'Beyond the Worryline'
Oil painting on linen by Grant McSherry. 1500 mm x 780 mm.
With imagery dominated by Aoraki / Mt Cook and the Mt Cook Range, this large format oil painting on linen describes the Aoraki Mt Cook vista with the Tasman Glacier, Mt Haidinger, Mt de la Beche / the Minarets (in the background), the Nun’s Veil, and for those with a very sharp eye the painting even includes Mt Cook Airport away in the distance.
Right: Detail from the painting showing The Minarets & Mt de la beche, The Tasman Glacier and Mt Cook Airport.
The idea to revisit my original Highway 80 subject ten years after having initially painted it had been percolating in my mind for a while. This would be a quest to paint new light through old windows and a self-challenge to measure my progress as an artist a decade on…
My thought was originally to paint exactly the same image as ‘Highway 80’ toward the end of my painting career, and I still may do that. As it happened I had to deliver some paintings to a Queenstown art gallery in October 2010 and this gave me the opportunity to find new Aoraki / Mt Cook imagery on my way home. The weather and light were great and there had been a significant snowfall late in the year on the Alps, making conditions in the Mackenzie Country perfect. I found and captured imagery that I was pretty excited about, including a pair of photos of the Bridge over Birch Hill Stream.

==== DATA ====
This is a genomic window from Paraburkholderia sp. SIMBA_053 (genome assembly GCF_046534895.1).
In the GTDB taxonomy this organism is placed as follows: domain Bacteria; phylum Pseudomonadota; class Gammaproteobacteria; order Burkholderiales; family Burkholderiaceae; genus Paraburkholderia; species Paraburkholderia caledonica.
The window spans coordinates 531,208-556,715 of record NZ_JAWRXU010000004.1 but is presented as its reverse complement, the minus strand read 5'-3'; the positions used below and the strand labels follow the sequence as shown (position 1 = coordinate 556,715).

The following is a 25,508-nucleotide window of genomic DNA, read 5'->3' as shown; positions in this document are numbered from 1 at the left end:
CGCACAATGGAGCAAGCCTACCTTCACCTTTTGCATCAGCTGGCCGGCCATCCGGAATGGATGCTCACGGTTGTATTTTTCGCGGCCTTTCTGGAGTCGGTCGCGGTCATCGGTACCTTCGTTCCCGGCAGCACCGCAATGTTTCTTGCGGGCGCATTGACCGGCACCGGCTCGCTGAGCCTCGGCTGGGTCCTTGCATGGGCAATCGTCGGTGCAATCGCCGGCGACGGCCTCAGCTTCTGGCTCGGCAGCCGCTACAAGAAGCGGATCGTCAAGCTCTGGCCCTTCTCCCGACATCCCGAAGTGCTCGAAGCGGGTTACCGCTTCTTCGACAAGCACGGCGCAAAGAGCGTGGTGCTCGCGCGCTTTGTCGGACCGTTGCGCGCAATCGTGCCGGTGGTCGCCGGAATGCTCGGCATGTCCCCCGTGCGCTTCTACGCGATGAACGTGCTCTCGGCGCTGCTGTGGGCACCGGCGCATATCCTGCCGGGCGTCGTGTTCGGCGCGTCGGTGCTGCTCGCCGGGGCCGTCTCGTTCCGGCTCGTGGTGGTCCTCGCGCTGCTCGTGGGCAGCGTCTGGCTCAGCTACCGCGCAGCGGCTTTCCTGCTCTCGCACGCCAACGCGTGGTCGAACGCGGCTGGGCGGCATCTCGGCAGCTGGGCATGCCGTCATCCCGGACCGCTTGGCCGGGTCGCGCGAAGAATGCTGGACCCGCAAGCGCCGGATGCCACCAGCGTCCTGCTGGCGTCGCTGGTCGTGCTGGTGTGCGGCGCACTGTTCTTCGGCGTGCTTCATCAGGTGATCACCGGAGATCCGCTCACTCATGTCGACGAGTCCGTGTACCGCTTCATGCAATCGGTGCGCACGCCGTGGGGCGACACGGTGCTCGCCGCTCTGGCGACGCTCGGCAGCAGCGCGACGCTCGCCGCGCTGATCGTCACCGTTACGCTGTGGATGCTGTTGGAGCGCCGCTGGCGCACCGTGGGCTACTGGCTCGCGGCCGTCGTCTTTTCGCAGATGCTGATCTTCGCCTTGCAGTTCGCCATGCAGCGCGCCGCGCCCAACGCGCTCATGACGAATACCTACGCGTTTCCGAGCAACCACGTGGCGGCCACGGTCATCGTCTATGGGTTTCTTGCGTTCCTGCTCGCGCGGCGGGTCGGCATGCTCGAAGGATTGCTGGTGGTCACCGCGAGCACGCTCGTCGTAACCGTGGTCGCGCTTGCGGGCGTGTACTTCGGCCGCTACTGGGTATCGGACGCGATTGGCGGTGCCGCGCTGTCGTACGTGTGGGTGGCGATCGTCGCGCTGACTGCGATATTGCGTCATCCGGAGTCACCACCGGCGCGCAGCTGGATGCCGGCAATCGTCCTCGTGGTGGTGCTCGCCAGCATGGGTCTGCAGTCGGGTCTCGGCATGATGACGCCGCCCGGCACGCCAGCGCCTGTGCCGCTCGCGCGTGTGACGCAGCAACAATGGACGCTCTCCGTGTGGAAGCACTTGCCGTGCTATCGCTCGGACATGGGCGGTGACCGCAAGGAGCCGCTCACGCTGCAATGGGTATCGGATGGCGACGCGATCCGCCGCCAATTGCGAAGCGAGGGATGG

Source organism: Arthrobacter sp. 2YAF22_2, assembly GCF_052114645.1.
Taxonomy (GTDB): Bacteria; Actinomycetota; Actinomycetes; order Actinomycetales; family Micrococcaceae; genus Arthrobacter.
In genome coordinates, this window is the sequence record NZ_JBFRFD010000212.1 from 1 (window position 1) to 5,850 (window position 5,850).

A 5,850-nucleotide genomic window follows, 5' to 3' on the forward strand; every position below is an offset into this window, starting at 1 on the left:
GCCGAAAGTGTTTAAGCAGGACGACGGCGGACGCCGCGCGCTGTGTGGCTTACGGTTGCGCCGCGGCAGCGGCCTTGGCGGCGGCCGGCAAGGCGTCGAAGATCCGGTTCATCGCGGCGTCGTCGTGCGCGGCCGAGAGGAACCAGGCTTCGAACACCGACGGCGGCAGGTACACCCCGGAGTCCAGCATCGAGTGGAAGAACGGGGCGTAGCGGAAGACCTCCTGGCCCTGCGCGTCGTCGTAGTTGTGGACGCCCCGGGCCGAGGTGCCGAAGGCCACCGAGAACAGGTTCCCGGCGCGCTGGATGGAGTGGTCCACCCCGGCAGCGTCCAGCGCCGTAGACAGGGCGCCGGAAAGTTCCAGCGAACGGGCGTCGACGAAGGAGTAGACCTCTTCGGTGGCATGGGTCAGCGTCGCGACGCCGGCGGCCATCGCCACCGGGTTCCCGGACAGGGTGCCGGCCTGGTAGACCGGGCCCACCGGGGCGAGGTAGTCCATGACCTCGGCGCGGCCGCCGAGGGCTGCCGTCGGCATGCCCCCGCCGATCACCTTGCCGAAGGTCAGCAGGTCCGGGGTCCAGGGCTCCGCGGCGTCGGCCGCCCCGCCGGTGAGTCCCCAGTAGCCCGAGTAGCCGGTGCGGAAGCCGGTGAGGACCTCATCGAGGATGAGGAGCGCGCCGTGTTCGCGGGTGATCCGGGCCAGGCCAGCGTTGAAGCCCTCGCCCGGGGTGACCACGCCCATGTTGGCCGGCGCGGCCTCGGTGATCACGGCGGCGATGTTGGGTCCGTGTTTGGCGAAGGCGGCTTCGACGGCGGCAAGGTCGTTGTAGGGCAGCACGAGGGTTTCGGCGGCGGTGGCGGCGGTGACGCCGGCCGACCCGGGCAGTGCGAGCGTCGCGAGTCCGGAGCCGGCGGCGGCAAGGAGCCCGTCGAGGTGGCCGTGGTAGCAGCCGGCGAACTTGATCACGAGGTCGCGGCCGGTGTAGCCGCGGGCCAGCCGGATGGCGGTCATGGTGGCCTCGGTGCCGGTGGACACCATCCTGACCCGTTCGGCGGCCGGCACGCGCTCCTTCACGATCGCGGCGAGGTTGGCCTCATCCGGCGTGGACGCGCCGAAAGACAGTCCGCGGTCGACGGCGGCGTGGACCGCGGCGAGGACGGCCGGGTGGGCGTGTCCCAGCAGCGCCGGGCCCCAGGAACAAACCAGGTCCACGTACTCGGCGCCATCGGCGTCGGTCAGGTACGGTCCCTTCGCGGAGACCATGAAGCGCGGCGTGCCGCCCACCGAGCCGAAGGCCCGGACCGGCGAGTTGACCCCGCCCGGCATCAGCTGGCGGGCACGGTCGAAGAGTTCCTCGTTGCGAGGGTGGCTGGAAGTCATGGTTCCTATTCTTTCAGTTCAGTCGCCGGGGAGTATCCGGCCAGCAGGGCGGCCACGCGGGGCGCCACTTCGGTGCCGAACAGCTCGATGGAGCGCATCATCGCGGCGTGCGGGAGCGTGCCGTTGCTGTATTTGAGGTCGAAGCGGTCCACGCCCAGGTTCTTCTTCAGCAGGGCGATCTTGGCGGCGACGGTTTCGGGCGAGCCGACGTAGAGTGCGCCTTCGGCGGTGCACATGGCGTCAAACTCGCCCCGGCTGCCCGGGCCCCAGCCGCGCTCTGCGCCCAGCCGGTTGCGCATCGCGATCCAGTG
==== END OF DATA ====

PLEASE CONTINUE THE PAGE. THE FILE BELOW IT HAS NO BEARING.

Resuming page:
While firmly anchored on the subject matter of the original Highway 80 oil painting, ‘Beyond the Worryline’ is based on a dynamic image that I believe truly opens out in terms of perspective and detail.
Having decided to paint this image complete with the signage, I became curious about what a worryline might be. In a whimsical sense I thought a worryline could be a great place to park your baggage before moving on to somewhere amazing. While this explains the theory of my painting title I was reasonably sure that the road sign had little to do with parking baggage.
Left: Detail from the painting showing the 'Worryline sign'
Having been unable to discover anything about worrylines that aren’t wrinkles on Google, I contacted the NZTA, who gave some insight as to what the sign means…
The word “Worryline” is on the sign because the current bridge replaced two bailey bridges (Worryline 1 and Worryline 2) that were there up until about 30 years ago (around 1980). We can only presume perhaps that the stream was called Worryline up until then.
I guess the next question is around the artist’s opinion having compared the two paintings created a decade apart…
Right: The original, 'beyond the worryline' is a large size oil painting, finished in a hand crafted, black lacquer shadow frame with negative space.
The differences are significant enough for me to be happy. There is commonality in regard to the amount of time and effort that I have always put into brush paintings and ‘Beyond the Worryline’ was no exception, having taken over a month to complete. Although I think there is a relationship between the paintings, use of colour, tone, brushwork and perspective is quite different as it should be.
While I hope the less worked style of the 2001 Highway 80 painting gives warmth, the 2011 painting creates a heightened sense of depth and is in line with my overall objective, which has not changed in ten years…to create an accurate sense of place.
'Beyond the Worryline':
Oil on linen
The original oil painting is available for sale NZD $15,500 + packaging & freight.